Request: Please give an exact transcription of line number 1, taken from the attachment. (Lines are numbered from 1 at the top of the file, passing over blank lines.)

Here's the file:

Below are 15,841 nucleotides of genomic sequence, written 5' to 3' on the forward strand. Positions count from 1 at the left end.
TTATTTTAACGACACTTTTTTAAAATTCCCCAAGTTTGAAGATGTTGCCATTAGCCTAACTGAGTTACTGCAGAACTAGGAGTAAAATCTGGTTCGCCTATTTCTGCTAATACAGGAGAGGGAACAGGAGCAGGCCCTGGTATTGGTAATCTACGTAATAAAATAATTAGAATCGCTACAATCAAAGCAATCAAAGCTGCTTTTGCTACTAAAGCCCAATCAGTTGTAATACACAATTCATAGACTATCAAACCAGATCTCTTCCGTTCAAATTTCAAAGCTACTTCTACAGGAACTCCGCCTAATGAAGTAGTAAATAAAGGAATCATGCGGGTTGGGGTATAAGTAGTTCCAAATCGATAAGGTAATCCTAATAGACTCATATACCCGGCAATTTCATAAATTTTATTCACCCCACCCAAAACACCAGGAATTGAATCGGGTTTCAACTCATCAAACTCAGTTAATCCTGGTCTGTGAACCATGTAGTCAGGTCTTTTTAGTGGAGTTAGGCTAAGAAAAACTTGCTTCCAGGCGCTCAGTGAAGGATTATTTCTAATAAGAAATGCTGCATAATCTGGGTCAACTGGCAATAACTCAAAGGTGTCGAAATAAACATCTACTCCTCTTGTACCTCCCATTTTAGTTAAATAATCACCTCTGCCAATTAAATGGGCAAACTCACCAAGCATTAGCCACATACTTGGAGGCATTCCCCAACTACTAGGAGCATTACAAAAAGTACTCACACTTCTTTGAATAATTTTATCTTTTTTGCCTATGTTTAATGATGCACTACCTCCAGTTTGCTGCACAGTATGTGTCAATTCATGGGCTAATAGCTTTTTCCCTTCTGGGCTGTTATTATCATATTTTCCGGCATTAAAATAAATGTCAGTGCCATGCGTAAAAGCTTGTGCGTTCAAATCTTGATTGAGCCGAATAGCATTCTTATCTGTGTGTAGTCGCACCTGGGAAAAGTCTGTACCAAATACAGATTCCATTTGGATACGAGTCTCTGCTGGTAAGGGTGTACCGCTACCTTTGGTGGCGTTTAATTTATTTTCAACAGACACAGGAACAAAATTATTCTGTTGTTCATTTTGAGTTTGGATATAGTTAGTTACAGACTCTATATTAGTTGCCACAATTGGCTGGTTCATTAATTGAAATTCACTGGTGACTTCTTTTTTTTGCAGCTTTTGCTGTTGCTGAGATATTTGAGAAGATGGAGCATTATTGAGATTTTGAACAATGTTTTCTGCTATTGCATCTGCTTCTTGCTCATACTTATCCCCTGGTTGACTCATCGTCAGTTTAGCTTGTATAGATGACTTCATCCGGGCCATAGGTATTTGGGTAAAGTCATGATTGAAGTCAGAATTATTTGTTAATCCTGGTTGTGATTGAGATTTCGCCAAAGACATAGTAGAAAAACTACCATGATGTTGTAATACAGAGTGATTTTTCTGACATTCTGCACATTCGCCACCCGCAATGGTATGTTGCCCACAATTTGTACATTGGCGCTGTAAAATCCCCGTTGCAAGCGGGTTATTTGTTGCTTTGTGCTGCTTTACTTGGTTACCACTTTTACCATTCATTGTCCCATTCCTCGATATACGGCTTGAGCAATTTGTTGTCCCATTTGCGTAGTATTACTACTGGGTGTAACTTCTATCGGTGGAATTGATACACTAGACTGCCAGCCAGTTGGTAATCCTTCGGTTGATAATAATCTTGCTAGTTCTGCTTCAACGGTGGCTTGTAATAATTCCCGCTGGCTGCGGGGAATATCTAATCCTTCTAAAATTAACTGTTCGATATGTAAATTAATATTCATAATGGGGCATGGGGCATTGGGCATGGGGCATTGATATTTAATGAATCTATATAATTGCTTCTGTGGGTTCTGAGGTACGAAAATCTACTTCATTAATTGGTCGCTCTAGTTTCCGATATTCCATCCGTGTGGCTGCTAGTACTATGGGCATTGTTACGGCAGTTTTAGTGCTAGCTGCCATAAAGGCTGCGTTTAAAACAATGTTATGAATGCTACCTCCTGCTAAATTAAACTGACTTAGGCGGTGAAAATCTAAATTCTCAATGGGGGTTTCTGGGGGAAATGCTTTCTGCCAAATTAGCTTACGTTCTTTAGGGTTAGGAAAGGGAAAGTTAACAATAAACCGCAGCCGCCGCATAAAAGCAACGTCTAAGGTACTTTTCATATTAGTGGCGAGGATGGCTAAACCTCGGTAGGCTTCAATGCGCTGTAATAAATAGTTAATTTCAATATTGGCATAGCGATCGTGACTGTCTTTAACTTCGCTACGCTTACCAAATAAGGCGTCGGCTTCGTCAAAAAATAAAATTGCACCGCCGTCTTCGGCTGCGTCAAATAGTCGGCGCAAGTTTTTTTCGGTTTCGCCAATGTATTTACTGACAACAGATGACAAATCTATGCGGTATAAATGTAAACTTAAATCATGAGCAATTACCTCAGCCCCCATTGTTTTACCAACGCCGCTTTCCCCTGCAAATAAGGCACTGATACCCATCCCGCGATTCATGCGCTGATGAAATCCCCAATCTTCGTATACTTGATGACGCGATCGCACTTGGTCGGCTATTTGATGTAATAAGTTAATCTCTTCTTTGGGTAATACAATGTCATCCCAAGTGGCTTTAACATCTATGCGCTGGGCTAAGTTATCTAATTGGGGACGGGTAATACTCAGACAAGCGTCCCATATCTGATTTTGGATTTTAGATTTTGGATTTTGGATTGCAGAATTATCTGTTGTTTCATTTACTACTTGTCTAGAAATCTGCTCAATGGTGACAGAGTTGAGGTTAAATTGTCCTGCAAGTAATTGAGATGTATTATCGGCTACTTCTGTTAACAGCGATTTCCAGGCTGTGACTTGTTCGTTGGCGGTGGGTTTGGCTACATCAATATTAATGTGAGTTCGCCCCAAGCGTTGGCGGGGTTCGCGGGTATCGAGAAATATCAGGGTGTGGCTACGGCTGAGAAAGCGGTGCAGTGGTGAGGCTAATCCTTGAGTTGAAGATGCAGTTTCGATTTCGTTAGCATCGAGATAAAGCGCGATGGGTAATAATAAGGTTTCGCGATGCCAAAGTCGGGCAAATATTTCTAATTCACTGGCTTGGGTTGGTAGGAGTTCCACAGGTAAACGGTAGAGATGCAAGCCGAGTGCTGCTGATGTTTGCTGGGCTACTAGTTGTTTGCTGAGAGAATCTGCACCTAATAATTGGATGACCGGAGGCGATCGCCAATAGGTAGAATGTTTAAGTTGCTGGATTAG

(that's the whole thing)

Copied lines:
Below are 15,841 nucleotides of genomic sequence, written 5' to 3' on the forward strand. Positions count from 1 at the left end.